Two days ago, our overwintering Chiffchaff (the one that's been here all season with his white primary feather) started to sing for the first time in 2008.
It was a sound Anna and I got used to during last spring and summer - but I hadn't heard him utter a peep since last autumn.
Early yes - but cheating a bit, as I know he's not flown south for the winter.
On that sort of subject, I can see that the winter Goldfinch flocks have yet to break up yet, nor have the winter flocks of Long-Tailed Tits. Won't be long now though...
What about our Blue Tits - Brittany and her mate?
Slightly worrying news I'm afraid to report.
I'm well aware that I haven't uploaded any recent nestbox videos in the past fortnight or so.
For two reasons - firstly I've been extremely busy, and secondly, because I've hardly seen them anywhere NEAR the box. In fact, I've hardly seen them at all, and am not convinced they are both still alive - but they might well be.
I'm pretty sure the male is alive - I occasionally hear him calling.
Time will tell of course, though I was rather hoping that in about 2 weeks, (like last year), they'd be stating to put nesting material into the box.Maybe someone down the road has put up a more desirable nestbox than us?
I do hope they are (BOTH) still alive, and are just taking a break....
Keep your eyes open on the roads at present.
I took a phonecall the other day from a lady in Northern Ireland, reporting hundreds of dead frogs on a road near a lake.
Pretty normal in February and early March I'm afraid.
I saw it myself t'other day, on a road in Berkshire - lots of frogs squashed on a short stretch of road, with the spawn literally forced out of them in some cases - not a particularly aesthetically-pleasing sight.
Lots of amphibians are now involved in migration back to their place of birth (or as near as dammit), to spawn this year.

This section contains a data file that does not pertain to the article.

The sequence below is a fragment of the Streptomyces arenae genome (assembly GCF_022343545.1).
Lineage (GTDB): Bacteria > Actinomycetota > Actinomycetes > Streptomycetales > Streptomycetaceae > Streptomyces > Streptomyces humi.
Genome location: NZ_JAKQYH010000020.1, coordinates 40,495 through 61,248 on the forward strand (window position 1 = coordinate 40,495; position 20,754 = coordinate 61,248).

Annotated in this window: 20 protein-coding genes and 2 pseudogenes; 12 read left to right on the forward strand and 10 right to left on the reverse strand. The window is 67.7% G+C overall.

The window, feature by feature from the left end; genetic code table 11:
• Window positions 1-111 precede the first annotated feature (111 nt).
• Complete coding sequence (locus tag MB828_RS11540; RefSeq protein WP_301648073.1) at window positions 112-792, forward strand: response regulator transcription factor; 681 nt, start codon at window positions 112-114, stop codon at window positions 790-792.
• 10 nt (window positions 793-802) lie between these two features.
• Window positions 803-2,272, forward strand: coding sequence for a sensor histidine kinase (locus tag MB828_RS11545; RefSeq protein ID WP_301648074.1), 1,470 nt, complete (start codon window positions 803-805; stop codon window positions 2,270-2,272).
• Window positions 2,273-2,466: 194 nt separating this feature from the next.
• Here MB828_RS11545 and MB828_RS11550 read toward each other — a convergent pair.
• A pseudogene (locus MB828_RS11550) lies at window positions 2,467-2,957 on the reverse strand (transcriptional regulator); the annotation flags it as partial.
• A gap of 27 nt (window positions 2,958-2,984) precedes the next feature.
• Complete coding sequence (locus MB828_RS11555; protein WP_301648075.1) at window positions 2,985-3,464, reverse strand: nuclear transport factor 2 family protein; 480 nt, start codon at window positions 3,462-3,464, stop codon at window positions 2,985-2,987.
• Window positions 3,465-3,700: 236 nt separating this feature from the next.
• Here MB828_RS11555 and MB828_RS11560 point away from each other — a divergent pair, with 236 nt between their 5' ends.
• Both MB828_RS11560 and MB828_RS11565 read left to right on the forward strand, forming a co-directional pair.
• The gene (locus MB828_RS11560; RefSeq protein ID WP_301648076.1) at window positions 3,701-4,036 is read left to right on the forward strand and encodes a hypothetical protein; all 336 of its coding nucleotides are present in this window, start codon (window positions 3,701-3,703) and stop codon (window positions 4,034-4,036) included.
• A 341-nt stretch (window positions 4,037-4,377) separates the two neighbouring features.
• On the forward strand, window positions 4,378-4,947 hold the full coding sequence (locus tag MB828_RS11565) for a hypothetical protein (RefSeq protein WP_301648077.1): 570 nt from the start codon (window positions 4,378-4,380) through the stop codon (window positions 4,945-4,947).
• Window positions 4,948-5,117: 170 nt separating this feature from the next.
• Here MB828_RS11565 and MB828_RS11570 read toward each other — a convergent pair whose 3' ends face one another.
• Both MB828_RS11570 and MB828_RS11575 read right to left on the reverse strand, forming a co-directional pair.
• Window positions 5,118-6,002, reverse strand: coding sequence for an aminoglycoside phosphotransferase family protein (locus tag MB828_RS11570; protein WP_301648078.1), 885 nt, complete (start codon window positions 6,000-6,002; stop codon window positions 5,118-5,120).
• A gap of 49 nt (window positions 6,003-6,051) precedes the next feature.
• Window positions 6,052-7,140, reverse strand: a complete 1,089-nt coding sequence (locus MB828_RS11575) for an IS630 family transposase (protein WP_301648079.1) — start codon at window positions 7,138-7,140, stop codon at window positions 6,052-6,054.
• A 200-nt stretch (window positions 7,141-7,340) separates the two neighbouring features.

Now - the "Foliage Spider".
Apologies for the poor quality of the two photographs above.
I took them last night, in the dark, and I should tell you the spider was about 12' up our exterior kitchen wall, and we've got no ladder.
It certainly is some kind of male "Foliage Spider" (a Clubiona sp.) but there are about 19 species of this genus of spider in Britain - and I couldn't possibly narrow it down further than the genus from these poor photographs.
I have a suspicion its Clubiona reclusa but I can't be sure.
Most Foliage Spiders look very similar. Elongated abdomens, fine brown hair (almost like fur) covering their abdomen and cephalothorax, with long spinnerets at the rear.
They normally dwell in foliage (as their name suggests), or under stones on the ground, behind tree bark, or in gaps in fences - weaving a silk retreat purse if you will, in which they lie during the daylight hours.
Come night time though, and they're on the prowl - they are hunting spiders, and don't make webs as such.
I assume this one (a male - see his club-like pedipalps) maybe lives in a gap in our wooden fence, or in a little spot under the gutter for example.
I don't suppose we'll see him on the bare wall that often.
As a rough scale of size, I'd say he was just under one inch long - so hardly a monster, but not really that small.
I'll try and get a better photograph of this genus of spiders as and when, in more ideal photography condusive circumstances, but for now, click either image to enlarge...